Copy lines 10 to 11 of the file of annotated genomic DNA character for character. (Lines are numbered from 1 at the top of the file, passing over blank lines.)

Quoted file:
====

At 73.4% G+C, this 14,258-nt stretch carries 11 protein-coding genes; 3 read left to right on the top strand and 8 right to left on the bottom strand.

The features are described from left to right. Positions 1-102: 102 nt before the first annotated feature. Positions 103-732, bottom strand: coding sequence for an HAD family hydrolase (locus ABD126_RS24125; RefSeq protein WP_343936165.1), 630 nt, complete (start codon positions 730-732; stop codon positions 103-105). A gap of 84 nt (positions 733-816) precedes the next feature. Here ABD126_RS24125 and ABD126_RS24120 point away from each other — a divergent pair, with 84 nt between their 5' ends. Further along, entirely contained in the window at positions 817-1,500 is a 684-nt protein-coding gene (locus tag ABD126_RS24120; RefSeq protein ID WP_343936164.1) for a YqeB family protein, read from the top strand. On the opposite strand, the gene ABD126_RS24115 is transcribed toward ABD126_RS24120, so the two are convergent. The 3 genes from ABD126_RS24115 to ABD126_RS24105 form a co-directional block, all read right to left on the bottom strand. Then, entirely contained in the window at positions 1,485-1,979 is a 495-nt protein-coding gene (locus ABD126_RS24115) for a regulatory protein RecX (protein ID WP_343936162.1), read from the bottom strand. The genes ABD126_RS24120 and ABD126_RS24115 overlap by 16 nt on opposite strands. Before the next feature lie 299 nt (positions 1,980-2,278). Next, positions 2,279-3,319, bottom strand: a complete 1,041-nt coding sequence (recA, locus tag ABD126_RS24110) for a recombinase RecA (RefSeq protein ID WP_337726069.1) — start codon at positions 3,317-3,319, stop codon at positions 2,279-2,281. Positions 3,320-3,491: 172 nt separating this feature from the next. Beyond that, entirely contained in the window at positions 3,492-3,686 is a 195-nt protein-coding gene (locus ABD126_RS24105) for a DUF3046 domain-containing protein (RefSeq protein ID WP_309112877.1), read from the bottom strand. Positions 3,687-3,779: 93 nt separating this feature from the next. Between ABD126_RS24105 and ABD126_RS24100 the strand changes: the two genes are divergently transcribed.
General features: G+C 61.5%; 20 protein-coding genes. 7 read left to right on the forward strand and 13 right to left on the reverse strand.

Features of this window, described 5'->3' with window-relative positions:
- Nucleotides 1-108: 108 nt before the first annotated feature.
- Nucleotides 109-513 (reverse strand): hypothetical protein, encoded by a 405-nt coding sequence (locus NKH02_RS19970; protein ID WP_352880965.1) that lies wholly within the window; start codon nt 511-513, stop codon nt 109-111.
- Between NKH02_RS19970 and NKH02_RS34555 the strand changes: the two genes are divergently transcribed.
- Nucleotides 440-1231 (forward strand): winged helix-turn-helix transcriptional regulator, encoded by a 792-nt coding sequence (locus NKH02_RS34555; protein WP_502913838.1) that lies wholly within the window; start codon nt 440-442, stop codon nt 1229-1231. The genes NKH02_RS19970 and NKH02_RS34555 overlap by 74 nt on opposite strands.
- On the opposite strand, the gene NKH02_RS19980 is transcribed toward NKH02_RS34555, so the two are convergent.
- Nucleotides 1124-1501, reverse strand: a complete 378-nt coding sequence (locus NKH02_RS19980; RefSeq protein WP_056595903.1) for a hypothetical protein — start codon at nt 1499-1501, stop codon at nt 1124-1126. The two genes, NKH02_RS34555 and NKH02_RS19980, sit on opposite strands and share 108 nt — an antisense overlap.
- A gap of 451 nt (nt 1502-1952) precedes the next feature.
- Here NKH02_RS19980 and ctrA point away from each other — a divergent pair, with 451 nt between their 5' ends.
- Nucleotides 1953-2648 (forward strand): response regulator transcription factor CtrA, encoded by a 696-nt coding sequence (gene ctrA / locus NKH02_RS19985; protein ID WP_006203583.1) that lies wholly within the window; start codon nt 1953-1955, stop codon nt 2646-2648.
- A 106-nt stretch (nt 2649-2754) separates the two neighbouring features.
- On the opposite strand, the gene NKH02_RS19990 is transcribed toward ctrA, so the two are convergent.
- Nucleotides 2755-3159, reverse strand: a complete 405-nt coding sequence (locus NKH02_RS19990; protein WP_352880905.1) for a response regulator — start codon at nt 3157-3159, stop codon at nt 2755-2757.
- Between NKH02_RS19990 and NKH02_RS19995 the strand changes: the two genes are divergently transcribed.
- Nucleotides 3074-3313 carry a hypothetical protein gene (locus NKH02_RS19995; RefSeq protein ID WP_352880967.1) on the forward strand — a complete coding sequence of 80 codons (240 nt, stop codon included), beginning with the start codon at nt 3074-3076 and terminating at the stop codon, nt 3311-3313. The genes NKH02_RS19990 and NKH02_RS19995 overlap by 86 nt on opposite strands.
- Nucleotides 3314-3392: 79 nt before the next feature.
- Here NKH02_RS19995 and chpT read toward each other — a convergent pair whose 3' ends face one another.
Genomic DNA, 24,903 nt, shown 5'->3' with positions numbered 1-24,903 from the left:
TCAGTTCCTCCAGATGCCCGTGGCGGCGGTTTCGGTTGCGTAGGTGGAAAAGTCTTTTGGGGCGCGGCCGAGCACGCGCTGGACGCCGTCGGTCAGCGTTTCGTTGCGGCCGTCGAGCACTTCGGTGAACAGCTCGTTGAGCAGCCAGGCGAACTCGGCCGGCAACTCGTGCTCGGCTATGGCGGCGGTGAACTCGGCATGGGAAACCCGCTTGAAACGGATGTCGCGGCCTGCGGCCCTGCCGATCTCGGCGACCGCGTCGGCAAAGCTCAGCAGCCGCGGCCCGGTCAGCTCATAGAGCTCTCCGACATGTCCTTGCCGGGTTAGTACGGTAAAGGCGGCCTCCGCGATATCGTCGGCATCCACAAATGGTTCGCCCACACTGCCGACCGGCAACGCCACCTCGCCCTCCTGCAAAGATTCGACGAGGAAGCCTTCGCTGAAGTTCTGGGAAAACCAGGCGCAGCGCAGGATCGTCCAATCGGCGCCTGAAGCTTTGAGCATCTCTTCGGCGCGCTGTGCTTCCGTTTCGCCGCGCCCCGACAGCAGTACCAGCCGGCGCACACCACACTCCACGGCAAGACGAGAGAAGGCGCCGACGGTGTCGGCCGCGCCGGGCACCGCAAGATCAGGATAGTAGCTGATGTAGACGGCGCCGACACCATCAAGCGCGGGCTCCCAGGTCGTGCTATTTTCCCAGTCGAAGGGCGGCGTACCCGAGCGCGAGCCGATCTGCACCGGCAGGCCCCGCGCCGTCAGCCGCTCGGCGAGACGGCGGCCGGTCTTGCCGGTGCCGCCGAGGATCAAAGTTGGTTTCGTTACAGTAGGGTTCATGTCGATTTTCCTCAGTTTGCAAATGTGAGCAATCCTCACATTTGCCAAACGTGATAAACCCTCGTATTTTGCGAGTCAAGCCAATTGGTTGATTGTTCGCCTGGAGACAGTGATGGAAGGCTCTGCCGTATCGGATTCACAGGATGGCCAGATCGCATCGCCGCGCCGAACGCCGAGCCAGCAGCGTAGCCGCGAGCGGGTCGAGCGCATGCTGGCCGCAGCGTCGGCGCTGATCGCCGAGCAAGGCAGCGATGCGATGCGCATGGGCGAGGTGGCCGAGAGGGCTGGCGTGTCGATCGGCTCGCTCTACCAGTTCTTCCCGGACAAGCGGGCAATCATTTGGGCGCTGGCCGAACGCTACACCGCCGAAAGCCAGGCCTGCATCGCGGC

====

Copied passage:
- Nucleotides 1124-1501, reverse strand: a complete 378-nt coding sequence (locus NKH02_RS19980; RefSeq protein WP_056595903.1) for a hypothetical protein — start codon at nt 1499-1501, stop codon at nt 1124-1126. The two genes, NKH02_RS34555 and NKH02_RS19980, sit on opposite strands and share 108 nt — an antisense overlap.
- A gap of 451 nt (nt 1502-1952) precedes the next feature.